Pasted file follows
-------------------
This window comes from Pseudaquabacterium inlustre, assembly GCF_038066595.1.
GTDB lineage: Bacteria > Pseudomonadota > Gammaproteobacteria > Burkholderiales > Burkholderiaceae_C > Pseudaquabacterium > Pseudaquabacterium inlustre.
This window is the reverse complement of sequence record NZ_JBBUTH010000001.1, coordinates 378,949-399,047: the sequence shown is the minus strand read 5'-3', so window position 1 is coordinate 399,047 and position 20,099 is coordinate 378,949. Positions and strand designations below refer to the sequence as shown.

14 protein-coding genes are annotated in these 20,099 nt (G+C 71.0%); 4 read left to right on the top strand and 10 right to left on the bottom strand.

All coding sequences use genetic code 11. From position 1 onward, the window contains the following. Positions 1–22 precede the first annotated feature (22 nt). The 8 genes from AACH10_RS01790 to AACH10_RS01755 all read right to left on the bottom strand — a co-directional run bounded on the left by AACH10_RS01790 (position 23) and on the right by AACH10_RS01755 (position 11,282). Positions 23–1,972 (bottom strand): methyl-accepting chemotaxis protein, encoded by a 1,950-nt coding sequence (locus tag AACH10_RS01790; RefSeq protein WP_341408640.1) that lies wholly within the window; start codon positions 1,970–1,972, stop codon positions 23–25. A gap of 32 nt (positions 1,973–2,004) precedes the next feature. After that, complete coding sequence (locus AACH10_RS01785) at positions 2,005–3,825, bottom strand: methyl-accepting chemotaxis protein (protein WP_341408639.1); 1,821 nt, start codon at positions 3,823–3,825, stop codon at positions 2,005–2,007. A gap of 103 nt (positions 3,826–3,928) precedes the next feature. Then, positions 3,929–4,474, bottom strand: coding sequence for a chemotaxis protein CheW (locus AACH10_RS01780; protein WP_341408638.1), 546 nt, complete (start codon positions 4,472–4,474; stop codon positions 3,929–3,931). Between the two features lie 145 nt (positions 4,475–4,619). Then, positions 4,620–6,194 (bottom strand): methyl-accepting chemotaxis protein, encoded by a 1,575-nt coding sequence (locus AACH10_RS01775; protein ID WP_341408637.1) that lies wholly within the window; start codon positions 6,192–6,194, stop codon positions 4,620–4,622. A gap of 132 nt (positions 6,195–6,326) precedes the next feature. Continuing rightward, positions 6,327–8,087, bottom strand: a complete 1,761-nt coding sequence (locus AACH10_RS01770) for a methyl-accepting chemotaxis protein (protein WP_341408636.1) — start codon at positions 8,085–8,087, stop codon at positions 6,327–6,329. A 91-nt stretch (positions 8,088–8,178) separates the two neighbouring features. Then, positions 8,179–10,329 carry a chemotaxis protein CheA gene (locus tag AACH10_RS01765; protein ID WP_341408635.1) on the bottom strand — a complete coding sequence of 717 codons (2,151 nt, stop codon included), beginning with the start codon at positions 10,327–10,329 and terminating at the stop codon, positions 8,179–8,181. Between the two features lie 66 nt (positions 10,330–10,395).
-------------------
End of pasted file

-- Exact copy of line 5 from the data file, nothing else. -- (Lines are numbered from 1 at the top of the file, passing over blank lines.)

All coding sequences use genetic code 11. From position 1 onward, the window contains the following. Positions 1–22 precede the first annotated feature (22 nt). The 8 genes from AACH10_RS01790 to AACH10_RS01755 all read right to left on the bottom strand — a co-directional run bounded on the left by AACH10_RS01790 (position 23) and on the right by AACH10_RS01755 (position 11,282). Positions 23–1,972 (bottom strand): methyl-accepting chemotaxis protein, encoded by a 1,950-nt coding sequence (locus tag AACH10_RS01790; RefSeq protein WP_341408640.1) that lies wholly within the window; start codon positions 1,970–1,972, stop codon positions 23–25. A gap of 32 nt (positions 1,973–2,004) precedes the next feature. After that, complete coding sequence (locus AACH10_RS01785) at positions 2,005–3,825, bottom strand: methyl-accepting chemotaxis protein (protein WP_341408639.1); 1,821 nt, start codon at positions 3,823–3,825, stop codon at positions 2,005–2,007. A gap of 103 nt (positions 3,826–3,928) precedes the next feature. Then, positions 3,929–4,474, bottom strand: coding sequence for a chemotaxis protein CheW (locus AACH10_RS01780; protein WP_341408638.1), 546 nt, complete (start codon positions 4,472–4,474; stop codon positions 3,929–3,931). Between the two features lie 145 nt (positions 4,475–4,619). Then, positions 4,620–6,194 (bottom strand): methyl-accepting chemotaxis protein, encoded by a 1,575-nt coding sequence (locus AACH10_RS01775; protein ID WP_341408637.1) that lies wholly within the window; start codon positions 6,192–6,194, stop codon positions 4,620–4,622. A gap of 132 nt (positions 6,195–6,326) precedes the next feature. Continuing rightward, positions 6,327–8,087, bottom strand: a complete 1,761-nt coding sequence (locus AACH10_RS01770) for a methyl-accepting chemotaxis protein (protein WP_341408636.1) — start codon at positions 8,085–8,087, stop codon at positions 6,327–6,329. A 91-nt stretch (positions 8,088–8,178) separates the two neighbouring features. Then, positions 8,179–10,329 carry a chemotaxis protein CheA gene (locus tag AACH10_RS01765; protein ID WP_341408635.1) on the bottom strand — a complete coding sequence of 717 codons (2,151 nt, stop codon included), beginning with the start codon at positions 10,327–10,329 and terminating at the stop codon, positions 8,179–8,181. Between the two features lie 66 nt (positions 10,330–10,395).